According to variant tracking website GISAID, 51.9 per cent of analysed samples in the past four weeks were one of the Indian Covid variants, known under the B.1.617 umbrella name.
However, the country has only recorded around 25 cases per day over recent weeks, compared to more than 2,000 per day in the UK. The risk of a traveller contracting the virus there, therefore, is tiny.
In the UK the Indian variants accounted for five per cent of infections over the same time period, while in India it was 46 per cent.
International travel will be legal from next Monday, May 17, but there will still be tough testing and quarantine restrictions for most destinations, as well as difficulties getting into countries still battling large outbreaks.
Professor Gupta said: ‘Although at population level, with good vaccine coverage the mortality rate and severity will be very low in the post-vaccination era, there are people out there susceptible to this virus who cant be vaccinated.
‘That fraction of people is larger than one may think because it includes people with diabetes and underlying conditions.
‘Variants may increase the margin of getting around those defences and, if those defences are at lower levels, it increases the risk of severe illness.’
The Government revealed last week that scientists now think the variant — linked to an explosion of cases in India — is ‘at least’ as infectious as the current dominant Kent strain.
Cases have more than doubled in a week and there are clear hotspots in Bolton and London.
Health officials are confident vaccines currently being used should still work against the variant but are carrying out urgent tests to be certain.
Scientists have grouped the Indian variant into three separate sub-strains, with type 2 quickly spreading in the UK. It has been found in schools, care homes and places of worship, it was reported.
The other two are genetically similar strains — B1617.1 and B1617.3 — and aren’t currently considered variants of concern. But PHE said their status will be kept ‘under constant review’.
Despite being more infectious, health chiefs don’t believe the variant is deadlier than original coronavirus strains.
The move to make the Indian variant one ‘of concern’ means officials can now put in place tougher measures to contain the strain, including ordering door-to-door tests and boosting contact tracing. All residents living in areas where the variant is spreading in the community will be asked to get a test, even if they don’t have symptoms.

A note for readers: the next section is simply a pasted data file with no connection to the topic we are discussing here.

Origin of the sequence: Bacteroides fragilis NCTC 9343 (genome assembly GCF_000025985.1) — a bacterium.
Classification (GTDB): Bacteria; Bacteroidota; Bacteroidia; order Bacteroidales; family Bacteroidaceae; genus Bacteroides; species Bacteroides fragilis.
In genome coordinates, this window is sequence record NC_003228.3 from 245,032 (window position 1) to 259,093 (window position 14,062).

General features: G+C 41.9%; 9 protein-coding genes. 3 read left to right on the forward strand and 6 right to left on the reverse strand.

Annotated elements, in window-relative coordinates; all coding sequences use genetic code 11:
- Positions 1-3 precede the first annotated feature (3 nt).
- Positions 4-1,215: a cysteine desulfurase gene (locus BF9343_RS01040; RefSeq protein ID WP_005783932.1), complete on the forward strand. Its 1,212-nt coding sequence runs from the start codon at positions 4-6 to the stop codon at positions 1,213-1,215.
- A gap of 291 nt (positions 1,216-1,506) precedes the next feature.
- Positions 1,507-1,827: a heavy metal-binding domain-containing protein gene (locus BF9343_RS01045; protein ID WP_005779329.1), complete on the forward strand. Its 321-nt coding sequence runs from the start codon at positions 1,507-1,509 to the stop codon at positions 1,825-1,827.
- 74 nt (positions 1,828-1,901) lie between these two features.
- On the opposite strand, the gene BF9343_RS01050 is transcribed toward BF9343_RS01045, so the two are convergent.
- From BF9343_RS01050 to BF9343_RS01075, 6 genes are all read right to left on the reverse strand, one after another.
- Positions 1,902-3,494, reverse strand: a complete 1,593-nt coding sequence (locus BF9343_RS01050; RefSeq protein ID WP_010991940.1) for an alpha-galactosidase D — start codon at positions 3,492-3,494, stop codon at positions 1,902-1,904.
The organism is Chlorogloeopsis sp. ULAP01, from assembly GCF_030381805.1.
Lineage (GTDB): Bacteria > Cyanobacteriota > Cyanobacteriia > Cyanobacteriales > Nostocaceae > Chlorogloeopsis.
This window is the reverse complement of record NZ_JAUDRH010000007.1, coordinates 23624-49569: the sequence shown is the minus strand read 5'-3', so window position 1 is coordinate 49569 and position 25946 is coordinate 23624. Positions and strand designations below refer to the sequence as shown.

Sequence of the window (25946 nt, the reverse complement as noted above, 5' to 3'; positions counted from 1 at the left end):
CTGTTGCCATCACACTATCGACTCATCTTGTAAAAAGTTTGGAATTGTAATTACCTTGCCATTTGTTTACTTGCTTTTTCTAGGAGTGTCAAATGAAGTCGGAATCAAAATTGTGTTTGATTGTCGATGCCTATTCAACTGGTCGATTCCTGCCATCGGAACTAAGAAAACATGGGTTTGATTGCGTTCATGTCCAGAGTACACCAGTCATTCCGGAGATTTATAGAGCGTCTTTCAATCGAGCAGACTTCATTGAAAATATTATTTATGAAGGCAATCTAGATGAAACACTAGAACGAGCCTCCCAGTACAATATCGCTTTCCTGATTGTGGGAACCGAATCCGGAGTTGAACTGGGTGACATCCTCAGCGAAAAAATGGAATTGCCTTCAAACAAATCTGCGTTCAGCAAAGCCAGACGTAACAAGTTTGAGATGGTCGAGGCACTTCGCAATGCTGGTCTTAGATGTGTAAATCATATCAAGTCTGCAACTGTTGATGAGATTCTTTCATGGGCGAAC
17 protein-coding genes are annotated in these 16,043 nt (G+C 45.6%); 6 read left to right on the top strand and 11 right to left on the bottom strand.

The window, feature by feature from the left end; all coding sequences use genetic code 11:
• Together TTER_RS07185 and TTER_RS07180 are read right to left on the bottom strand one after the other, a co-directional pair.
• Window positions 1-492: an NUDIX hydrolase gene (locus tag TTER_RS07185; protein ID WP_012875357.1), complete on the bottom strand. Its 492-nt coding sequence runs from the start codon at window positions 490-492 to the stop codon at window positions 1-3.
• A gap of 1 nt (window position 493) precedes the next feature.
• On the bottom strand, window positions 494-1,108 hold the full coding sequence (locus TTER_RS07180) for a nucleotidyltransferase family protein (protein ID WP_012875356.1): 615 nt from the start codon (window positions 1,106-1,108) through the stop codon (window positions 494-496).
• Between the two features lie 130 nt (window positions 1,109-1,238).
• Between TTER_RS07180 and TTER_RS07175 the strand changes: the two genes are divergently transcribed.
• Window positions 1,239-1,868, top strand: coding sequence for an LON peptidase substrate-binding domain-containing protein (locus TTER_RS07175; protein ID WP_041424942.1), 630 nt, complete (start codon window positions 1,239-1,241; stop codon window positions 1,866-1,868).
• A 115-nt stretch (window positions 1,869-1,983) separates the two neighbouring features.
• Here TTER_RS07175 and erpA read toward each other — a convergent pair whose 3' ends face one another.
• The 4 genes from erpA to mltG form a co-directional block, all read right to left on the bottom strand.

The Department of Health announced it would start surge testing in Bolton in the BL3 postcode and has asked residents to book a test online or on the phone so they can go for one at a site or have one delivered to them at home. Surge testing in London has not yet been announced.
Prime Minister Boris Johnson said that tracking of the Indian variant will be ‘absolutely ruthless’.
While celebrating local election victories last week, Mr Johnson told reporters: ‘What we’re doing there is making sure that we are absolutely ruthless in the surge testing, in the door-to-door tracking of any contacts.
‘At the moment we’re looking carefully at the way the Indian variant seems to function, we don’t see any evidence that it is resistant to the vaccines or in any way more dangerous.’
But one expert warned the Prime Minister’s roadmap out of lockdown might be delayed because of outbreaks of the variant.
Dr Duncan Robinson, policy and strategy analytics academic at Loughborough University, said a ‘political decision’ may be taken to slow down easing restrictions because the strain could disproportionately affect areas where there are outbreaks.
WHAT DO WE KNOW ABOUT THE INDIA VARIANTS?
Real name: B.1.617 — now divided into B.1.617.1; B.1.617.2; B.1.617.3
When and where was it discovered?
The variant was first reported by the Indian government in February 2021.
But the first cases appear to date back to October 2020.
Its presence in the UK was first announced by Public Health England on April 15. There have since been at least 400 cases spotted in genetic lab testing.
What mutations does it have?
It has 13 mutations that separate it from the original Covid virus that emerged in China — but the two main ones are named E484Q and L452R.
Scientists suspect these two alterations can help it to transmit faster and to get past immune cells made in response to older variants.
PHE officials said it has split into three distinct virus types, with types 1 and 3 both having the E484Q mutation but type 2 missing the change, despite having all the other hallmarks of the variant.
Is it more infectious and can it evade vaccines?
The L452R mutation is also found on the Californian variant (B.1.429), even though the two evolved independently. It is thought to make the American strain 20 per cent more infectious than the original Wuhan version – even with the extra 20 per cent it is likely slower than the Kent variant.